Dynamic event handlers for Xaml-only Silverlight content (XamlReader, “Ramora” pattern and MEF)


The complete source code for the article can be found here.

 

Since developers started using XamlReader and XamlWriter in WPF the question towards events and event handlers seem to be one of the most hottest both for WPF and Silverlight. In this article I’m going to show you one of the possible ways to provide event handlers for Silverlight controls that are instantiated from a Xaml dynamically by means of XamlReader. I will be using MEF Preview 9 to glue parts together in my sample.

Imagine the following scenario:

 

Some “business form” is designed within some thick/thin client and deployed to a server-side repository (database) as a string representation of xaml. Later on a Silverlight client loads this form data, turns into live UI layout and presents to a user. There is a set of logic should be involved during the “business form” life cycle taking into account such events as “Form Load”, “Submit Button Click”, “Cancel Button Click” etc. These events should be wired by the owner form during string-to-content conversion.

Hint: When a “business” form is being converted from its string-based representation to a live Silverlight content the types for resulting object graph are taken from the active application domain. This means that you can declare any type of control if you are sure the assembly containing this control is loaded during runtime. For example if your shell references “Silverlight Toolkit”, the XamlReader will allow you creating Charts from string-based content.

I’ll be using the awesome “Ramora” pattern I’ve been a greatest fun of since it was suggested by Ben Constable here. The reason is that XamlReader provides support for Attached Properties for parsed content. This means that every Attached Property can serve as a some sort of entry point for application specific logic by means of “Ramora” pattern.

 

You may want creating a separate “Silverlight Class Library” to hold contract classes and services that will be loaded during runtime and could be accessible by XamlReader when parsing strings. In my sample this library will be called “XamlOnlyUtils” but you can call it whatever you want.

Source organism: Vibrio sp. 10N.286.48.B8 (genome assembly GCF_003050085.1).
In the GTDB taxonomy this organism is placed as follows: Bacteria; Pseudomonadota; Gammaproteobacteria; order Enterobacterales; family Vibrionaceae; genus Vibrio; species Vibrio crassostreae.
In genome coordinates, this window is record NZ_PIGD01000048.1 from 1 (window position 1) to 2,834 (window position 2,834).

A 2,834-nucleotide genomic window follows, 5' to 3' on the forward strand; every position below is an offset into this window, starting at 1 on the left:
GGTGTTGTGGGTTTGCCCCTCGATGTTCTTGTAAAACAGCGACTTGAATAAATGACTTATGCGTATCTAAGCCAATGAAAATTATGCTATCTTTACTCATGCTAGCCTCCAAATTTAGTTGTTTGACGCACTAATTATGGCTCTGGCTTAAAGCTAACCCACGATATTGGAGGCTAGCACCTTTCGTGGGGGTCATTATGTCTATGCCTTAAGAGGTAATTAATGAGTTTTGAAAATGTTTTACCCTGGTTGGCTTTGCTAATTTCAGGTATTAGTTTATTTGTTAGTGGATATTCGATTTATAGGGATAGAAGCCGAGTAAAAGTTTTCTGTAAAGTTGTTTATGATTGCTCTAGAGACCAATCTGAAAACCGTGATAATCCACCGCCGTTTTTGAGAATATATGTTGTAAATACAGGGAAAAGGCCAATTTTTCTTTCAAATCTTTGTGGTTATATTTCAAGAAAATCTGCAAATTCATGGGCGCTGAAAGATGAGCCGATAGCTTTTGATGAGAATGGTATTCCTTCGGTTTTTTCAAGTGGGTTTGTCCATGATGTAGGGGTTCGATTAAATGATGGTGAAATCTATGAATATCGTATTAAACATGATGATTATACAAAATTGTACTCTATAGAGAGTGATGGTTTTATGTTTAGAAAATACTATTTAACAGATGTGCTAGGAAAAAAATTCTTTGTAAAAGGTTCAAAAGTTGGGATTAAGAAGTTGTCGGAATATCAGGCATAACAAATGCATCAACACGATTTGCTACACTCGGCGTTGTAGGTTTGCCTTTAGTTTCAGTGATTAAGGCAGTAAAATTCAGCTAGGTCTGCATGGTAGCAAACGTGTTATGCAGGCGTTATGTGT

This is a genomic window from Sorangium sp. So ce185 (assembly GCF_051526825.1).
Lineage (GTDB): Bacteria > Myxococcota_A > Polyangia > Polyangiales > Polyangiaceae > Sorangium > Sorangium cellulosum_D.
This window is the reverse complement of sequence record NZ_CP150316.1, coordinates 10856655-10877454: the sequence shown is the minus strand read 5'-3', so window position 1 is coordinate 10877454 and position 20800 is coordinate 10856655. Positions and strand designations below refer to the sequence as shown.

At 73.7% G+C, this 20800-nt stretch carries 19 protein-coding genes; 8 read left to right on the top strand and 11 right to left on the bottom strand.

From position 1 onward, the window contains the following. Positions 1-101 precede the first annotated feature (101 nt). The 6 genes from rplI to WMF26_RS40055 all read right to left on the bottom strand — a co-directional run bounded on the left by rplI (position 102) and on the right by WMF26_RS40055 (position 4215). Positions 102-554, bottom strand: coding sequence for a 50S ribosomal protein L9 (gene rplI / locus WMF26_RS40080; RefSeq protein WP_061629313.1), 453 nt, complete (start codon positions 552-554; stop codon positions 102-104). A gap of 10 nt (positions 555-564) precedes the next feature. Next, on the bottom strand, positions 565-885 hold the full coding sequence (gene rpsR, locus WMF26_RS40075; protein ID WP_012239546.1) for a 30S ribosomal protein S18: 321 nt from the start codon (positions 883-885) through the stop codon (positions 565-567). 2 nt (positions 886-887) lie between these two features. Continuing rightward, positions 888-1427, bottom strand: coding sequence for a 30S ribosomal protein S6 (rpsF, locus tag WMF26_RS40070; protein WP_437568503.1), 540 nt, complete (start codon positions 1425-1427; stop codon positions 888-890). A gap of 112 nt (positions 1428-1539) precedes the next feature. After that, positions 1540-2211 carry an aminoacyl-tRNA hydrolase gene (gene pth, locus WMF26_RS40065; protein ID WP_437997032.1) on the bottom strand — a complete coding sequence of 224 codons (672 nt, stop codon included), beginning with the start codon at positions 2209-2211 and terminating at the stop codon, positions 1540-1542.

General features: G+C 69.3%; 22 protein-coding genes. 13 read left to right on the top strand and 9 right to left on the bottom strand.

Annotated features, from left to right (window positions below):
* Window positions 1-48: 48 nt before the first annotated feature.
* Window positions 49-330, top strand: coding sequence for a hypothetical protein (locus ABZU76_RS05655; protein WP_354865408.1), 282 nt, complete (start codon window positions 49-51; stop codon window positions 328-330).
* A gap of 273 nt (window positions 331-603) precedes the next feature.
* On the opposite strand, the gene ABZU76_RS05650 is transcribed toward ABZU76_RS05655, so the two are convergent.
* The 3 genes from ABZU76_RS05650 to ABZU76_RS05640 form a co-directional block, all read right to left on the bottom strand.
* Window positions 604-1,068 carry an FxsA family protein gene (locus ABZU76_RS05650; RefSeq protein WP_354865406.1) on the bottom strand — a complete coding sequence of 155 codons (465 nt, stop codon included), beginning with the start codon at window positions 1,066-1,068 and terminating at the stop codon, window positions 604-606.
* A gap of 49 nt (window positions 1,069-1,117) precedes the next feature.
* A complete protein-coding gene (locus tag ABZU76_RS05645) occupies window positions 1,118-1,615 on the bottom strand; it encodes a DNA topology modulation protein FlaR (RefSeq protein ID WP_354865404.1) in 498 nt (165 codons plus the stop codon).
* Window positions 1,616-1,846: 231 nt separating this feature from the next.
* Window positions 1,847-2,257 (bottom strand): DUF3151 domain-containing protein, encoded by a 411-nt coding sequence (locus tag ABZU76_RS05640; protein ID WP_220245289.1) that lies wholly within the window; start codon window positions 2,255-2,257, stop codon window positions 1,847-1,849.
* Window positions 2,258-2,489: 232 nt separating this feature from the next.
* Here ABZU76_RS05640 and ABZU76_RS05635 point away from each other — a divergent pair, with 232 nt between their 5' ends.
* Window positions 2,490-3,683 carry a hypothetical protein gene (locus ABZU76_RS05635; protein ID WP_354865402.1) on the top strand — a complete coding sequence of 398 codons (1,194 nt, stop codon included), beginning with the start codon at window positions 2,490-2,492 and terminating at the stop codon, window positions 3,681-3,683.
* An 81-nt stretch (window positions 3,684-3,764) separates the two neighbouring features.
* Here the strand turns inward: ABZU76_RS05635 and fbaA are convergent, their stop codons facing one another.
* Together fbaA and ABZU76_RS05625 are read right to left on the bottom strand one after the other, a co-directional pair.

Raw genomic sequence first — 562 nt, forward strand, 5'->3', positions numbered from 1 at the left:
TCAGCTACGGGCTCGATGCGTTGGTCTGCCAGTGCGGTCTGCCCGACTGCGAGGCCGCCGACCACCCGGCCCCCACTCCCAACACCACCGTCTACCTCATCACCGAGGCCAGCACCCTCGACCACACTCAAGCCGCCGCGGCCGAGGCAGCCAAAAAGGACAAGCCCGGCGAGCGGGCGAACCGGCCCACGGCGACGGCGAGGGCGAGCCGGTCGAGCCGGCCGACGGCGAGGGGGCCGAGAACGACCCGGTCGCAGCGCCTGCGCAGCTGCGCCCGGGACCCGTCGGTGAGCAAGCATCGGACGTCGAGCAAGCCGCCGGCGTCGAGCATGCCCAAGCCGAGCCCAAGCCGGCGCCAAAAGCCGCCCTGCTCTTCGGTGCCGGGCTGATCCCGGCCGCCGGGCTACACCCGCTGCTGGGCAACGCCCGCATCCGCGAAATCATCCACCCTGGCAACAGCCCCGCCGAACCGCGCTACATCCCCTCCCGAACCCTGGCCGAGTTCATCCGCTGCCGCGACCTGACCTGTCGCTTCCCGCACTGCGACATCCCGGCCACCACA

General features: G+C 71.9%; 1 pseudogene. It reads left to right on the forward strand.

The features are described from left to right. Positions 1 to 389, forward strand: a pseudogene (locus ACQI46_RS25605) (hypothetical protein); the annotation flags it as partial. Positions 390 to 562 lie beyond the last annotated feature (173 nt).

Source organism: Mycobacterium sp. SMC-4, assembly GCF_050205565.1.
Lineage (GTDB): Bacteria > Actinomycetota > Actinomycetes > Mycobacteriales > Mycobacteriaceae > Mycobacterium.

Customizing Export attribute to suit our needs

Latest MEF previews unseal “ExportAttribute” in order to support highly customizable solutions and allow hiding MEF from the “end-developer” levels. For more details please refer to “Exports and Metadata” section in MEF documentation.

 

I’ve created an application specific attribute that will allow you exporting event handlers:

“XamlEventHandlerAttribute.cs”

using System;
using System.ComponentModel.Composition;
using System.Windows;

namespace XamlOnlyUtils
{
  [MetadataAttribute]
  [AttributeUsage(AttributeTargets.Method, AllowMultiple = false, Inherited = false)]
  public sealed class XamlEventHandlerAttribute : ExportAttribute
  {
    public string Name { get; private set; }

    public XamlEventHandlerAttribute(string name)
      : base("XamlEventHandlers", typeof(Action<DependencyObject>))
    {
      this.Name = name;
    }
  }
}

The attribute above will hold the “Name” of event handler and will be scoped by the “XamlEventHandlers” contract addressing "”Action<DependencyObject>” handlers. This is a minimalistic implementation and you can easily modify it to cover complex scenarios later on.

As a result you will be able creating a handler that looks similar to that below:

[XamlEventHandler("CustomOnLoad")]
   public void CustomOnLoadHandler(DependencyObject sender)
   {
     MessageBox.Show("Loosely bound event handler fired!");
   }

 

Providing strongly-typed metadata

 

To simplify handlers discovery and invokation I’ve created a simple interface to expose “Name” property of each imported action:

namespace XamlOnlyUtils
{
  public interface IXamlEventHandlerMetadata
  {
    string Name { get; }
  }
}

If you want getting more details towards strongly-typed metadata and its usage please refer to “Exports and Metadata” section in MEF documentation.

 

Creating and consuming a simple event

Now we need exposing “Ramora” pattern to instrument a simple “Loaded” event. Let’s assume we want handling the “FrameworkElement.Loaded” event in a dynamic way.

Create a new Dependency object in the “XamlOnlyUtils” library and call it “XamlEventServices”:

public class XamlEventServices : DependencyObject

This class will store all attached properties required to accomplish the task. I’ve inherited it from a DependencyObject in order to have access to Dispatcher in future.